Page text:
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Ecology and Epidemiology

Effects of Free Moisture, Head Development, and Embryo Accessibility on Infection of Wheat by Ustilago tritici. R. Loria, Former graduate research assistant, Department of Botany and Plant Pathology and the Pesticide Research Center, Michigan State University, East Lansing 48824, Present address: Assistant professor, Department of Plant Pathology, Cornell University, Long Island Horticultural Research Laboratory, Riverhead, NY 11901; M. V. Wiese(2), and A. L. Jones(3). (2)(3)Former associate professor, and professor, respectively, Department of Botany and Plant Pathology and the Pesticide Research Center, Michigan State University, East Lansing 48824; (2)Present address: Professor Department of Plant and Soil Science, University of Idaho, Moscow 83843. Phytopathology 72:1270-1272. Accepted for publication 4 May 1981. Copyright 1982 The American Phytopathological Society. DOI: 10.1094/Phyto-72-1270.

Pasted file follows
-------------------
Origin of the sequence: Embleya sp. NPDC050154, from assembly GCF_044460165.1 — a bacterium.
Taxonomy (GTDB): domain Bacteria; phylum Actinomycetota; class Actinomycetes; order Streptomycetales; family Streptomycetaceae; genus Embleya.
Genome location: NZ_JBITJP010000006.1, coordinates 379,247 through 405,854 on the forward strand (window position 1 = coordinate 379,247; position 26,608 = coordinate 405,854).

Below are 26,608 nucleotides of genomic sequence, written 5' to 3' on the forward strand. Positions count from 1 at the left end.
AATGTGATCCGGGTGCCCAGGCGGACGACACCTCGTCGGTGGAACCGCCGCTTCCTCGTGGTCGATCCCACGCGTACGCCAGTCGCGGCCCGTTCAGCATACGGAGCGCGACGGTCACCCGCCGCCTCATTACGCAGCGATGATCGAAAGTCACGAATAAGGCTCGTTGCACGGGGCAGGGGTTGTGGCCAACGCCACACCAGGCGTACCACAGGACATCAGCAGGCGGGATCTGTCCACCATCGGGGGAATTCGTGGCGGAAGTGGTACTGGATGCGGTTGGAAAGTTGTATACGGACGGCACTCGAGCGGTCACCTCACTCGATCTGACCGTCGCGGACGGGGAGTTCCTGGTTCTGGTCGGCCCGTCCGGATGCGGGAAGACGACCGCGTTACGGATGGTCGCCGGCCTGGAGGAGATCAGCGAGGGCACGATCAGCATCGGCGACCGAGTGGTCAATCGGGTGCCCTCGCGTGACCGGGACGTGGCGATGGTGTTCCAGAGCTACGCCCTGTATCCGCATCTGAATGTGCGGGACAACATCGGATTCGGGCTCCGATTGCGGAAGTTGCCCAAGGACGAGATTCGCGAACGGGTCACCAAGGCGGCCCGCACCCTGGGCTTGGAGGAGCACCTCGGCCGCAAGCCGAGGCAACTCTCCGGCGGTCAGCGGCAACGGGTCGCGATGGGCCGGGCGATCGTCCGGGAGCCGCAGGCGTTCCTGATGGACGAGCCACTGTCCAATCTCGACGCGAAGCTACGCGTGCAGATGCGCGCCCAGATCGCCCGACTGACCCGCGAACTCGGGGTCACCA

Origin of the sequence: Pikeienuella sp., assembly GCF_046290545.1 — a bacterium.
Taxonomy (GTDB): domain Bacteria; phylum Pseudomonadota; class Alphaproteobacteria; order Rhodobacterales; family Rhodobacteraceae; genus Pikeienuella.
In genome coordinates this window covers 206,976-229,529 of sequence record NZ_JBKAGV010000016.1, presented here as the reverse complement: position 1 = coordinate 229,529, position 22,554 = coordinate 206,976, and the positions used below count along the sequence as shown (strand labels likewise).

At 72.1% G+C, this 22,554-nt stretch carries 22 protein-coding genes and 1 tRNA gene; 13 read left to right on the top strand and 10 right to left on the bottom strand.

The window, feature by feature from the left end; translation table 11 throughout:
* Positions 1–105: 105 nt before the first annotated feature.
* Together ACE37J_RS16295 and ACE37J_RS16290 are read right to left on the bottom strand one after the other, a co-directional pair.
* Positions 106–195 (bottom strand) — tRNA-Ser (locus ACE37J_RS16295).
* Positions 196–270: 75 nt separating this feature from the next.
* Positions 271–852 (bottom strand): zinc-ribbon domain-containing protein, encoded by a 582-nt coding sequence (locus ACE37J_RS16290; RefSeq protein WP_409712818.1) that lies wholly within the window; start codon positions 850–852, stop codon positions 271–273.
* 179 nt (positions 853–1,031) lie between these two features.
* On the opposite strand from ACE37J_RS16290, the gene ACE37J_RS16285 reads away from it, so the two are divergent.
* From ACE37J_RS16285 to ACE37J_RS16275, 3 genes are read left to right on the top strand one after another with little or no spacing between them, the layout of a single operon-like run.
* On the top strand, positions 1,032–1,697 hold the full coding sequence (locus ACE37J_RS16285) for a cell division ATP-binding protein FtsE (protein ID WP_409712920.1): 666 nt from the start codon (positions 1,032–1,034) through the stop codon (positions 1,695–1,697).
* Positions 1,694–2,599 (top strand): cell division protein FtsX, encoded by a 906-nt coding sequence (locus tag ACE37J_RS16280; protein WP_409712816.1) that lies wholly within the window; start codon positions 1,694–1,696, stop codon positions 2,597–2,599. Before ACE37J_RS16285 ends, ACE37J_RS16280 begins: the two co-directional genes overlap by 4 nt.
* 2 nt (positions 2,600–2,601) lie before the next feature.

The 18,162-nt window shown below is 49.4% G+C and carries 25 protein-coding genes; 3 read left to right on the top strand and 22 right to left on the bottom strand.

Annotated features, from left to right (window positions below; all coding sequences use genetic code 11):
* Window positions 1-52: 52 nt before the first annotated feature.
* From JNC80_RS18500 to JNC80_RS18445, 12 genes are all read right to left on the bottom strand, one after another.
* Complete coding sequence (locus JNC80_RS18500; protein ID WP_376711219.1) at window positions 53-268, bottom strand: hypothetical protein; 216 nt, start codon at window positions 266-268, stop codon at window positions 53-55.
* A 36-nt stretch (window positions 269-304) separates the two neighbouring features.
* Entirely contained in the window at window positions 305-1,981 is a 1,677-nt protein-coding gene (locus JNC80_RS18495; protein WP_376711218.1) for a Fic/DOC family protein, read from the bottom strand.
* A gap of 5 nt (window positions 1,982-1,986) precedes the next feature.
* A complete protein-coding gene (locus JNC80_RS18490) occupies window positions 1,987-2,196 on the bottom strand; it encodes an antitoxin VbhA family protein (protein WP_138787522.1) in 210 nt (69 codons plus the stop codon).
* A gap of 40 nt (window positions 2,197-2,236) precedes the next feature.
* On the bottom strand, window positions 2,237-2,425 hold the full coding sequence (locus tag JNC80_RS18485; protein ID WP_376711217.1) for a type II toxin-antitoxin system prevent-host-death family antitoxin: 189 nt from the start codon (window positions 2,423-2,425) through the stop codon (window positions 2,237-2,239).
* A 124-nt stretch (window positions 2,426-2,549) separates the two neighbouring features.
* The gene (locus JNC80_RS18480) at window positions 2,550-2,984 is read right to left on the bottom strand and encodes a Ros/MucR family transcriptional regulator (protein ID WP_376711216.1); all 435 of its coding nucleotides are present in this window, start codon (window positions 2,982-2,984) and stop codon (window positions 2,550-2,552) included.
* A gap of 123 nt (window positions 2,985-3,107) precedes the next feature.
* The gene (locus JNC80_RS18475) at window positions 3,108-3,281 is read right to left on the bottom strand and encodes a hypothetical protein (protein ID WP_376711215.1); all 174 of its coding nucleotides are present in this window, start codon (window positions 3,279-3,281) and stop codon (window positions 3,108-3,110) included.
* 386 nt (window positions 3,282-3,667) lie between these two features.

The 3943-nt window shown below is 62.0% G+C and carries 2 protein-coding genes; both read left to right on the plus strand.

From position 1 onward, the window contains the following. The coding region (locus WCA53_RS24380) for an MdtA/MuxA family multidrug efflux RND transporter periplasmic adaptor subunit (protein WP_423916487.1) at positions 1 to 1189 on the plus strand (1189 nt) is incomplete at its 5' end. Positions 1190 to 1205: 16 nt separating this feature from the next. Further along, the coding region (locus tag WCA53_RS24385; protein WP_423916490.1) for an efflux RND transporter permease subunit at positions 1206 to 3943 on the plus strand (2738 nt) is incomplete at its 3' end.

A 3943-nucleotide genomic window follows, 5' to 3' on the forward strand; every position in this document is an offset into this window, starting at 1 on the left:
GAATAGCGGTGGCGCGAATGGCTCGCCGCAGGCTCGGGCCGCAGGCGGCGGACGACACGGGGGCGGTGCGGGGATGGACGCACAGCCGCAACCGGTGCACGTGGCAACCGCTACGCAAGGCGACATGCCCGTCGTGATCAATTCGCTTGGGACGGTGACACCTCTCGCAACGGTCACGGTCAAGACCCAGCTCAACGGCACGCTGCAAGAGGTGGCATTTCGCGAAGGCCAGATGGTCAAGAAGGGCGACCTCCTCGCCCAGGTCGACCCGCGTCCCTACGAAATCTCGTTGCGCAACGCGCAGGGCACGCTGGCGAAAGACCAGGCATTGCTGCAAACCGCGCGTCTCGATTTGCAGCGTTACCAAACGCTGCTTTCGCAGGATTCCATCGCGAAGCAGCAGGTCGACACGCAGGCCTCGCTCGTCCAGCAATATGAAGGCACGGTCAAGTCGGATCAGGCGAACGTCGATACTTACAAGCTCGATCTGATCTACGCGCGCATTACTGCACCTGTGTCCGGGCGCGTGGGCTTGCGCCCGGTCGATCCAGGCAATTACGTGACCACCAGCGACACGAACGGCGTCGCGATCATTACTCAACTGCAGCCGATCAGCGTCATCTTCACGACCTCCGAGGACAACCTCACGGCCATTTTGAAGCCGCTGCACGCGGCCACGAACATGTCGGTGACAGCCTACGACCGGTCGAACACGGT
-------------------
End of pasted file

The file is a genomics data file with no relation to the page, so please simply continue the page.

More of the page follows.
Varying the concentration of teliospores in a spore-talc mixture from 0.02 to 20% did not alter infection of intact florets by Ustilago tritici. Florets inoculated during anthesis were 3.13.8 times more susceptible than those inoculated before or after anthesis. Infection of florets was 18.5 and 22.9% for free-moisture periods of 8 and 32 hr, respectively; but was also relatively high (12.3%) with no wetting period. When glumes were clipped to improve floret accessibility, mean infection was 13.631.4% compared to 1.111.9% for intact florets. Teliospore germination inside and outside florets increased with ambient relative humidity, but germination was higher inside than outside florets at the two highest relative humidities. Embryo accessibility appears to be a limiting factor in infection of wheat by U. tritici.

Additional keywords: epidemiology, loose smut of wheat, Triticum aestivum.